Turmoil in Tehran, Continued

This cycle of protests, counter-protests between the opposition and the Iranian government (and their paid protesters) isn’t even close to being over yet.

Here’s what’s happened in the last 72 hours:

Wednesday, December 30:

Late Tuesday, the Venezuelan Ministry of Foreign Affairs released a statement expressing “its most energetic rejection of attempts at destabilization promoted by the U.S. government against the Government and People of Iran.”

Seyyed Ali Mousavi Habibi, the late nephew of Mir Hossein Mousavi (pictured), whose body had been kept by the government, was released to the family and was buried in Tehran’s Behesht-e-Zahra cemetery.

Iranian Intelligence Minister Heidar Moslehi told reporters on Wednesday that the government had “no doubt,” that the Mojahedin-e Khalq (MKO) was involved in the killing of Habibi. (The MKO is an exiled Islamic socialist organization that seeks the overthrow of the Islamic Republic. The United States considers the MKO to be a terrorist organization.) The opposition continues to maintain that Habibi was killed deliberately by government forces.

State-run Press TV also reported that Iranian police had “detained the owner of the car involved in the shooting.”

The government orchestrated counter-protests on Tuesday and continued them on Wednesday, where they, according to the Los Angeles Times, “[called] for the death of antigovernment protesters and opposition leader Mir-Hossein Mousavi.” The Wall Street Journal added that the Tehran metro was free for all riders on Wednesday, presumably as a tactic to encourage people to attend the government rallies.

At a government Tehran rally, conservative cleric Ayatollah Ahmad Alamolhoda stated that the opposition leaders Mousavi and Karroubi should “repent” or be declared “enemies of God,” whereby they could face possible death sentences.

CNN reported that legislator Hassan Noroozi specifically mentioned three targets who “must be arrested: Mehdi Karrubi, Mir Hossein Mousavi and Fa’ezeh Hashemi. Hashemi is the daughter of former reformist Iranian president, Ayatollah Akbar Hashemi Rafsanjani and was the founder of a feminist magazine called Zanan (Women).

The Islamic Republic News Agency (IRNA), a government-run news service, added that opposition leaders Mousavi and Karroubi had fled Tehran for a town on the Caspian coast. However, that report that was quickly denied by Karroubi’s son, Hossein Karroubi.

General Esmail Ahmadi Moghadam also told IRNA that Iran had arrested more than 500 protesters during the Ashura protests, adding that 300 were still in prison.

IRNA also reported that Supreme Leader Ayatollah Khamenei “dismissed comments by foreigners” concerning Sunday’s Ashura protests.

In the US, The Denver Post called for “for the U.S. and its allies to more strongly support those seeking basic human rights in Iran.”

The Washington Post reported that the Obama administration was preparing to draw up new sanctions against “discrete elements of the Iranian government, including those involved in the deadly crackdown on Iranian protesters, marking a shift to a more aggressive U.S. posture toward the Islamic republic.”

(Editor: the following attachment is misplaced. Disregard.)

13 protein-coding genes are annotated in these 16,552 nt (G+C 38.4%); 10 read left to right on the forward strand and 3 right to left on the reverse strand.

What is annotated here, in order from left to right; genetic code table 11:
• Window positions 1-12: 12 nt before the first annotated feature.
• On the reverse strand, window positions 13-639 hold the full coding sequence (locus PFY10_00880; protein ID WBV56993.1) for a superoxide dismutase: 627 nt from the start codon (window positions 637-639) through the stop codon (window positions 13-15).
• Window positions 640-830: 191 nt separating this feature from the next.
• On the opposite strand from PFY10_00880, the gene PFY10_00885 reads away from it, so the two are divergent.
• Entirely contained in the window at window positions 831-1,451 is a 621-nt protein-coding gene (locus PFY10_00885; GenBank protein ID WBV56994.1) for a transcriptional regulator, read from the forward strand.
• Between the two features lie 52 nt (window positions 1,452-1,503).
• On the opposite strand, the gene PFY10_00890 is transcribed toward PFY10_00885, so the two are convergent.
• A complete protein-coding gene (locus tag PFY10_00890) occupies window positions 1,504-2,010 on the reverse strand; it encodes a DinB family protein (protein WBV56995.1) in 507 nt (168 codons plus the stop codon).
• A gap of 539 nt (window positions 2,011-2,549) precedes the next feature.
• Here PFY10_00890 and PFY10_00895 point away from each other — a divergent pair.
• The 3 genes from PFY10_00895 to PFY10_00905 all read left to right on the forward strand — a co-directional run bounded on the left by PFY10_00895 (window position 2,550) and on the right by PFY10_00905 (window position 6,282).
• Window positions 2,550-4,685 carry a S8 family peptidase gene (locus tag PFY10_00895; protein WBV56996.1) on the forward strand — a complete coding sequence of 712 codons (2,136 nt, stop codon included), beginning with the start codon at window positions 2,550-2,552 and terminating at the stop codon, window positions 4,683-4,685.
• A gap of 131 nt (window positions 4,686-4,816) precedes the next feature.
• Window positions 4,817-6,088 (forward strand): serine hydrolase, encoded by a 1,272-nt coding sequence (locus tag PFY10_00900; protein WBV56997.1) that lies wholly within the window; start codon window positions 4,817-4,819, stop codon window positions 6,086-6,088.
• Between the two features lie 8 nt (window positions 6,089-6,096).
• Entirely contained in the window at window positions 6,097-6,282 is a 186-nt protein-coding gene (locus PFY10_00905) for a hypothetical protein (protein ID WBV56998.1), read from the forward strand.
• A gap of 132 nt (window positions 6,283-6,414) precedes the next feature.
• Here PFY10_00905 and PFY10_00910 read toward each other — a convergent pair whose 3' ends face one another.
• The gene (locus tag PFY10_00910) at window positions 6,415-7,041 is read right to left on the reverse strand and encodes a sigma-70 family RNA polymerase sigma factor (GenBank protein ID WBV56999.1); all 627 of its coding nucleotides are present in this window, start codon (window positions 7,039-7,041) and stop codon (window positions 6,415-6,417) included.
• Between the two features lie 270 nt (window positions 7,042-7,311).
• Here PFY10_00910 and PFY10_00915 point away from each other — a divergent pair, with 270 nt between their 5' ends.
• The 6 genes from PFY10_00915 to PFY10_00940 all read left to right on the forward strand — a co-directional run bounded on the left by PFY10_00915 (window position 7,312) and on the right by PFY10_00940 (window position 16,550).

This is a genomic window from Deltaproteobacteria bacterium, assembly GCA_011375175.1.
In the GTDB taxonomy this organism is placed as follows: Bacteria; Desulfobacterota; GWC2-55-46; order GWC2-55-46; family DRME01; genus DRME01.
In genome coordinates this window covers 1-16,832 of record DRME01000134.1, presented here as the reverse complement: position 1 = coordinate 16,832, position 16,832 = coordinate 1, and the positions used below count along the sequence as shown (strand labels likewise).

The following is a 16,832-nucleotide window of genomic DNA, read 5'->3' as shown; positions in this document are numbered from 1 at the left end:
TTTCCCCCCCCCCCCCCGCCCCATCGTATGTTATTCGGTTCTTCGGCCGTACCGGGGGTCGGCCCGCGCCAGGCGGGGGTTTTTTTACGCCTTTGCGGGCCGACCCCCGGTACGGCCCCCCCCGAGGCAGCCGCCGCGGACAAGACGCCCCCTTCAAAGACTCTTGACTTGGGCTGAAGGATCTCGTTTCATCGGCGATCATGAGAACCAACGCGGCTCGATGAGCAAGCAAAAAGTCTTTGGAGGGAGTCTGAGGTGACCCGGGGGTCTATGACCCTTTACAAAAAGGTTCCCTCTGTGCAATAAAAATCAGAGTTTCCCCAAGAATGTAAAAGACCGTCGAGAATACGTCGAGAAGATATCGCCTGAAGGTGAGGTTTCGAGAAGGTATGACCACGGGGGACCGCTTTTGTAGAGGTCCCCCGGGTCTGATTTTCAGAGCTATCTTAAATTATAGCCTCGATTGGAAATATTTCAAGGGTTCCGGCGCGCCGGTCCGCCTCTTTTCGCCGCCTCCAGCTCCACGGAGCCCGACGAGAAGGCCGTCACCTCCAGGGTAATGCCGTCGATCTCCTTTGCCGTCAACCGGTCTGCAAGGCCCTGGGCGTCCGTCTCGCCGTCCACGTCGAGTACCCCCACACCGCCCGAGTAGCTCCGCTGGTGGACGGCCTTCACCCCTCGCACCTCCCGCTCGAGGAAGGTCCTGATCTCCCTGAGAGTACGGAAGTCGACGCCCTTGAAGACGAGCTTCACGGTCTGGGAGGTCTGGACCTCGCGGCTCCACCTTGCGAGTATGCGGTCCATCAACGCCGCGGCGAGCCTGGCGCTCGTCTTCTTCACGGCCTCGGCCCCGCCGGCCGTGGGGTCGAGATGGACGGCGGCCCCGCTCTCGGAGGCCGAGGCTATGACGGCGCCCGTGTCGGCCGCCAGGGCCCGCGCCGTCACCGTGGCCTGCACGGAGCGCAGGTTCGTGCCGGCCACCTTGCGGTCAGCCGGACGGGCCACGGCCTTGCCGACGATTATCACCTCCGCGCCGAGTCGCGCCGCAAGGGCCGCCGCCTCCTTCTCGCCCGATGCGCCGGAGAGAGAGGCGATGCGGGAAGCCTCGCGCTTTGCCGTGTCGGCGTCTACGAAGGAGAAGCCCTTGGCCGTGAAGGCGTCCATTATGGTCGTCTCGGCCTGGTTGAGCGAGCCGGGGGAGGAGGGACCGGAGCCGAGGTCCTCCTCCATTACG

Israeli newspaper Ha’aretz concluded that “Israel does not have independent strike capability against Iran – not in the broad sense of the term.”

In an interview with French newspaper Le Monde, Stanford professor Abbas Milani said that he didn’t believe anyone was in control of the opposition movement.

Meanwhile in Geneva, the UN High Commissioner for Human Rights Navi Pillay released a statement that she was “shocked” by the recent violence in Iran.

“People have a right to express their feelings, and to hold peaceful protests, without being beaten, clubbed and thrown into jail,” she said. “Those who have been arrested, for whatever reason, must be accorded due process that is fully in line with international human rights standards and norms, including the International Covenant on Civil and Political Rights.”

The Voice of America said Iran was jamming its broadcasts, and noted that the BBC had been experiencing similar jams since December 20, the day after Ayatollah Montazeri’s passing.

Coincidentally on Wednesday, the British government released previously secret files concerning how the Foreign Office and Downing Street dealt with the shah in the waning days of the royal government. British veteran diplomat Sir Denis Wright, working under the the pseudonym Edward Wilson, met with recently deposed Shah Reza Pahlavi in the Bahamas in March 1979 to deliver the message that the British government would not allow the shah to settle in the UK.

The archives also revealed that Prime Minister Margret Thatcher sad that she was “deeply unhappy” not to be able to offer refuge to the shah, whom she said had been a “firm and helpful friend to the UK.”

Thursday, December 31:

Protests and counter protests continued on New Year’s Eve in Tehran.

According to the state-run Press TV, the Intelligence Ministry of Iran told “rioters not to be manipulated by foreigners seeking to once again dominate Iran.”

The Wall Street Journal reported on a “quiet war” against “star students,” which it explained as “being a star means ranking top of the class, but in Iran it means your name appears on a list of students considered a threat by the intelligence ministry. It also means a partial or complete ban from education.”

That paper also noted that a European Parliament delegation schedule to visit Tehran January 7-11, 2010 had drawn “rebuke” from some of their American counterparts.